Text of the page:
The Common Good
November-December 2000

A Move to Ban Cluster Bombs

by Ryan Beiler | November-December 2000

The movement against land mines has achieved moderate success since the mine ban treaty
became international law in March 1999.

The movement against land mines has achieved moderate success since the mine ban treaty became international law in March 1999. Though some signatories continue to use mines and an estimated 250 million remain stockpiled, trade in the weapon has nearly ceased and some 22 million have been destroyed.

Now movements are forming against another indiscriminate killer: cluster bombs. Dropped from planes, these weapons release many smaller "bomblets" over a large area. These bomblets are brightly colored, and often attractive to unsuspecting children who comprise a large number of the 151 civilians killed by them in Kosovo in the last year. By NATO's estimates, 10 percent of the 290,000 bomblets dropped on Kosovo remain unexploded.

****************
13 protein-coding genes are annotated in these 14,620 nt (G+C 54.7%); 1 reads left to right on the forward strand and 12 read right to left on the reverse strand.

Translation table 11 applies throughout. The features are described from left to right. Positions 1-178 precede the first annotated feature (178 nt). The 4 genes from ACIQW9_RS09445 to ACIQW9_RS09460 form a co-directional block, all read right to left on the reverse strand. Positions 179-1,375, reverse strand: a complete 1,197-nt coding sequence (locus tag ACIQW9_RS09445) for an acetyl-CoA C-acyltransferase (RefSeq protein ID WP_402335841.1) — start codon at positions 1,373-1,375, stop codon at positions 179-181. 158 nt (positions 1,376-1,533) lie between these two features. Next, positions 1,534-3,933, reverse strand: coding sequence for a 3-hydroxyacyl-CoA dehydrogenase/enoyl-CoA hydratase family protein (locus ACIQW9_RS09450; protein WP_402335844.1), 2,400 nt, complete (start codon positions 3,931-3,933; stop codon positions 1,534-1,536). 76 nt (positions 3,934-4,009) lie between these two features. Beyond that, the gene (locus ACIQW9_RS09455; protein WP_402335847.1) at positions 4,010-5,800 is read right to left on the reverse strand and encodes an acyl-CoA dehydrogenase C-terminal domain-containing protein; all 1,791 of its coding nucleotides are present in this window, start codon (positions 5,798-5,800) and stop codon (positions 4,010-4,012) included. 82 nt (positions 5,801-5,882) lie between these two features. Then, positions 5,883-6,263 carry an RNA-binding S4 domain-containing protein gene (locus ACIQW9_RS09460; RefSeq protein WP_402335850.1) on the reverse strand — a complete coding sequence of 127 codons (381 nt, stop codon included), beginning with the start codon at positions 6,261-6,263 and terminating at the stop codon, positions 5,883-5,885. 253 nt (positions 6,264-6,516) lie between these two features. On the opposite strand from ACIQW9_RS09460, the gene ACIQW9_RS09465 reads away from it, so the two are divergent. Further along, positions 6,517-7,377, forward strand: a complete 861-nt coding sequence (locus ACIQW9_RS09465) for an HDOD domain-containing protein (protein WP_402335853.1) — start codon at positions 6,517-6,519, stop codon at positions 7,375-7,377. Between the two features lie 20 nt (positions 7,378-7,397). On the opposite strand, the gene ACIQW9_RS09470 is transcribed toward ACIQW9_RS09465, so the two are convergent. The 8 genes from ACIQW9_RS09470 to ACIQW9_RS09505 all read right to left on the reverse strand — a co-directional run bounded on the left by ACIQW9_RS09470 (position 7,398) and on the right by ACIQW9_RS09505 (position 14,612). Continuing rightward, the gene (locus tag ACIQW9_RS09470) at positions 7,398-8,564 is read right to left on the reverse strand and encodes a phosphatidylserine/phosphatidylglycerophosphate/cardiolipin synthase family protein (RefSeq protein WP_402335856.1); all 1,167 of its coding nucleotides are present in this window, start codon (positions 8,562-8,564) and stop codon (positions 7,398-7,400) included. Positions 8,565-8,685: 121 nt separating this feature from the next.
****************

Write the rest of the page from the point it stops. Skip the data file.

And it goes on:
Mennonite Central Committee decried the weapons, saying, "Cluster munitions are so abhorrent, so inherently indiscriminate, and so likely to cause unnecessary suffering that they should be banned." The Red Cross has also called for a moratorium on cluster bombs.

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